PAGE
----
Currently, about half the CO2 we release into the atmosphere stays there; the other half is taken by the oceans or by plants. It takes 30 years to remove half the atmospheric CO2 — centuries for the next 30%. The final 20% will still be there in thousands of years. The process moves to the pace of the oceanic currents.

What will happen in the meantime has become the domain of the climate model.

Models have a bad rep. But our lives depend on them, from shipbuilding to product testing. Models revolutionised the way we do things, as we transitioned from merely thinking about a subject to testing it practically. First with scaled-down versions, and then eventually inside a computer. Models are science made flesh. They’re not perfect, but they’re the best tool we have.

Climate models work by dissecting the earth’s surface into grids. Then, using a vast amount of information (e.g. temperature, CO2 concentration, oceanic currents, reflectivity of the ice cap), they calculate how the climate will change in each grid square.

Climate models are calibrated or tested in a process called “hind-casting”. Here we input the information we have from a previous era of earth’s history, e.g. PETM, and we see if a similar course of events is shown in the climate model to what we know happened in real life. If it does, we know the model is accurate.

Contrary to reports that the predictions are off, they’re pretty good. Here are some notable examples:

Notice how we followed the worst-case scenario of the IPCC projections with sea level rising the highest predicted.

Hansen et al. 1981 predicted the future temperature rise with remarkable accuracy, and contrary to reports by critics of James Hansen, actually underestimated temperature rise (-20%).

The Third IPCC report slightly underestimate future warming by -14%.

The fifth IPCC report was again incredibly accurate in predicting both past and future climate. This model slightly overestimates (+16%) the effect of climate change, but this is explained by natural variability, small volcanic eruptions and lower-than-expected solar output not included in the post-2005 projections.

7. It’s Already Happening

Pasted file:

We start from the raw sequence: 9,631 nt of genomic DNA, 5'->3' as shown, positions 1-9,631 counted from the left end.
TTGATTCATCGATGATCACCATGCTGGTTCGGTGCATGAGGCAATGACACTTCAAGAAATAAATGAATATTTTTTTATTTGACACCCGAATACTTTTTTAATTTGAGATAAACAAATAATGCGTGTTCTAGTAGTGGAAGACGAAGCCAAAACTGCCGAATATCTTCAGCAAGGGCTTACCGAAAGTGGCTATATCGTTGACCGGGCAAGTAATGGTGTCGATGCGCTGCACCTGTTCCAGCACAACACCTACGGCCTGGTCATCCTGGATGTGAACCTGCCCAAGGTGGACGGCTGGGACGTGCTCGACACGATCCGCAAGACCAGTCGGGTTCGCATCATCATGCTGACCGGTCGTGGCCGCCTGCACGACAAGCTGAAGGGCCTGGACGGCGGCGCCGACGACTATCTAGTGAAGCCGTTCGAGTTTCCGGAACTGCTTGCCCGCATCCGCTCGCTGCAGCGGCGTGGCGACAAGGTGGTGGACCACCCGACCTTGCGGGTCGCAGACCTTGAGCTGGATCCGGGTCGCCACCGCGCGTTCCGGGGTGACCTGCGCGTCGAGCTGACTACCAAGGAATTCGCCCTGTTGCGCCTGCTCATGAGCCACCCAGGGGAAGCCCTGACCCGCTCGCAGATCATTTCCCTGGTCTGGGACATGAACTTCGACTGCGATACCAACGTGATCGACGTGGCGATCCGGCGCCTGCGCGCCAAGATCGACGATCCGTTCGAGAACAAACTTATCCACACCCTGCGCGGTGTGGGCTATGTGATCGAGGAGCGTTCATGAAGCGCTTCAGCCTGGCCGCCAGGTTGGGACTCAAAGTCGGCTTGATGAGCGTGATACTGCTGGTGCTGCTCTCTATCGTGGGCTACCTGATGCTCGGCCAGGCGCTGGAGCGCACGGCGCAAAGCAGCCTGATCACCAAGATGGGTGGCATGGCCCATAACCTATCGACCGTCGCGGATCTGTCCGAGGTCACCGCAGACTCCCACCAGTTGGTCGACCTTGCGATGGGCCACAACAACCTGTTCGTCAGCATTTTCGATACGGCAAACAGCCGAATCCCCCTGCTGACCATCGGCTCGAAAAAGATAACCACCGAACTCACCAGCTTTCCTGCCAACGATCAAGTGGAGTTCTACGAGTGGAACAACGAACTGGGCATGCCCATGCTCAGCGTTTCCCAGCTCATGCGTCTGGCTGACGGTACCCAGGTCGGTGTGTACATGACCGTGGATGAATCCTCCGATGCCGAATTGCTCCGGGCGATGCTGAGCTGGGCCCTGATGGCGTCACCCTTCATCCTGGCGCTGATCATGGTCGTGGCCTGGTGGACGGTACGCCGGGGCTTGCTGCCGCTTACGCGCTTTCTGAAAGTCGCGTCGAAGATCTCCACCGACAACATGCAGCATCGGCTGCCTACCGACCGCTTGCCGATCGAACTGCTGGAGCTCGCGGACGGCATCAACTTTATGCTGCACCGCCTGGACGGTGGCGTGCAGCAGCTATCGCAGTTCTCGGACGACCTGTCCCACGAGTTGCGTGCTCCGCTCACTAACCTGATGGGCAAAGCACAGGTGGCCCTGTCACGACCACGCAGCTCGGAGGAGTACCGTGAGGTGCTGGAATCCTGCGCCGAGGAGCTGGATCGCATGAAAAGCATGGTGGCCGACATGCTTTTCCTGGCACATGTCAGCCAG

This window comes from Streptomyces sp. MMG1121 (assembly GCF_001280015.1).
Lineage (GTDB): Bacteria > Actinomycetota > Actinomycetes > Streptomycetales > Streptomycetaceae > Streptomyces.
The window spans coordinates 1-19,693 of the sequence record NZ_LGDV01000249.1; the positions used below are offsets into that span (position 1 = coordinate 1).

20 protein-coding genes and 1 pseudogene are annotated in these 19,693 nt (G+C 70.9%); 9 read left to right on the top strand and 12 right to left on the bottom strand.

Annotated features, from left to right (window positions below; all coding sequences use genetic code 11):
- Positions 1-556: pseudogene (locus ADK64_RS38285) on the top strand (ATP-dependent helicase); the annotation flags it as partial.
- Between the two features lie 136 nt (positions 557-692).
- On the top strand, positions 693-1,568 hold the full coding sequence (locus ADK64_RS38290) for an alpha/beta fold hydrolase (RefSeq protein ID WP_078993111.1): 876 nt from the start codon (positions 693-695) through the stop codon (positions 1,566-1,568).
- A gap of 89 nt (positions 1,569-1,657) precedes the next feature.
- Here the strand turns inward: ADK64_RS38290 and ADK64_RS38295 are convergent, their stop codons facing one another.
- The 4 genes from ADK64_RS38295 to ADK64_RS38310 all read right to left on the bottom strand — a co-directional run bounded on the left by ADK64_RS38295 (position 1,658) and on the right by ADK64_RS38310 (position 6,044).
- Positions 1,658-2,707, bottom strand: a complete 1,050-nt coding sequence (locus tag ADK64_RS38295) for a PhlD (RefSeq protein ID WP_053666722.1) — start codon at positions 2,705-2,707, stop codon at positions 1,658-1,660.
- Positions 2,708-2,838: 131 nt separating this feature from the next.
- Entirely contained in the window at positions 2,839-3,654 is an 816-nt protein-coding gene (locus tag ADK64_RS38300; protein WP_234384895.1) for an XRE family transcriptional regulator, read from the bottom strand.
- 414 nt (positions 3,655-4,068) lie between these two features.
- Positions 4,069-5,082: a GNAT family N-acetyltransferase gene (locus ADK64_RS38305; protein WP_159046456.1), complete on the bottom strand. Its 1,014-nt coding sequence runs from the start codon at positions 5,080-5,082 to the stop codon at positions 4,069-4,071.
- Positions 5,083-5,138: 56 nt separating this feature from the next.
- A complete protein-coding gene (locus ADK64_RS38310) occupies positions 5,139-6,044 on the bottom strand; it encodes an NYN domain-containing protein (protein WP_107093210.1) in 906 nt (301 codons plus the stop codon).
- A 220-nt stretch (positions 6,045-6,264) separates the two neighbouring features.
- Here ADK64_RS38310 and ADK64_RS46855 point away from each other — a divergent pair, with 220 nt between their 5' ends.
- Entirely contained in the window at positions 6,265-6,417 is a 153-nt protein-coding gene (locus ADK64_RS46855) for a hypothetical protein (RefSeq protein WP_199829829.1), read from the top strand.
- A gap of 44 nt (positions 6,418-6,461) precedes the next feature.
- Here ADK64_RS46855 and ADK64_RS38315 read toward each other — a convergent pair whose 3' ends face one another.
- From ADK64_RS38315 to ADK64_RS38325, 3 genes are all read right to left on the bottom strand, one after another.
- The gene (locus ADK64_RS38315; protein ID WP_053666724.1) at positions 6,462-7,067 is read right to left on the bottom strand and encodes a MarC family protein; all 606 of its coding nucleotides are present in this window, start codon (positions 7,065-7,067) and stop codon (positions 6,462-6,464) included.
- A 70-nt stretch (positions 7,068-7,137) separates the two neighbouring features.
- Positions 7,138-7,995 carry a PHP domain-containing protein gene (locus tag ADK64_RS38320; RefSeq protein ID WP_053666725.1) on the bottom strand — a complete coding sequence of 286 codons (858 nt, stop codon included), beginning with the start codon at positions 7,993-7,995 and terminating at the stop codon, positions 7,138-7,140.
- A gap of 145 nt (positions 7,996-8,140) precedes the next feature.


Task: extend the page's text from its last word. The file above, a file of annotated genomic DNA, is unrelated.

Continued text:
Already global temperatures have risen about 1 degrees Celsius; we are feeling the effects.

In 2010, a heatwave in Moscow killed 55,000 people. Six years later, the city temperatures broke a 137-year record for July (a scorching 31.8 degrees Celsius). In 2016, Iraq, Iran and Kuwait endured a terrible heatwave, Baghdad suffered 43‏ degrees Celsius heat for two months. Zainab Guman told The Washington Post “It’s like everything on your body — your skin, your eyes, your nose — starts to burn”.

India this year saw 9 million people in Chennai (formerly Madras) endure a devastating water shortage as lakes and reservoirs were parched. People queued around the block to fill jerry cans with the precious resource. Booming populations combined with drier climates and failing groundwater reservoirs are set to devastate agriculture and force millions to move.

The Syrian conflict sparked the most significant mass movement of people since WWII. Priorly, the area saw long-term drying likely due to climate change, with some suggesting it exacerbated the conflict.

Coral reefs and shellfish around the world are struggling to survive due to ocean acidification. The Great Barrier Reef declined 50.7% (of the original cover) between 1985 to 2012 due to bleaching and tropical cyclones. Coral reefs make-up just 0.1% of the ocean area, but contain 25% of marine life. Each one truly a thalassic Garden of Eden.

Wildfires are becoming increasingly common. The US has seen the number of large wildfires (greater than 1000 acres) double since the 1970s. In summer 2019, Greenpeace Russia estimated 3.3m hectares of Siberia were burning with temperatures inside the Arctic Circle ranging from 34.8 degrees Celsius in Markusvinsa, Sweden to 21 degrees Celsius in Alert, Canada (only 900 km from the North Pole). The animals and communities which live there felt the disastrous effects. Massive flames engulf Southern California and major parts of Australia in 2019. It won’t be the last time.

At the other extreme, in August 2016, Louisiana saw a diluvial deluge cause $8.7 billion of damage in floods, covering a vast area of land. It was classed as a 1 in 500-year event. But scientists found climate change had increased the chance by at least 40%.

What happens when we reach 2 or 3 or even 6 degrees by the end of the century, which some models suggest is possible in a business as usual scenario. Who knows? And who wants to find out?

You made it to the end. Congratulations! However, there is a catch. Hopefully, you learned something. If you did, you know something you can’t un-know. Don’t let the information slip away. Do something with it.

We aren’t in a fairy-tale. There is no hero. And if God exists, he’s letting us ride this one out. It’s up to you. There is one glimmer of hope, though. Something called the 3.5% rule. It states that no popular movement which has engaged 3.5% of the populace in active participation has failed. We can do that, surely. We can change the future.

Find all the sources used throughout the article here.

Michael Yip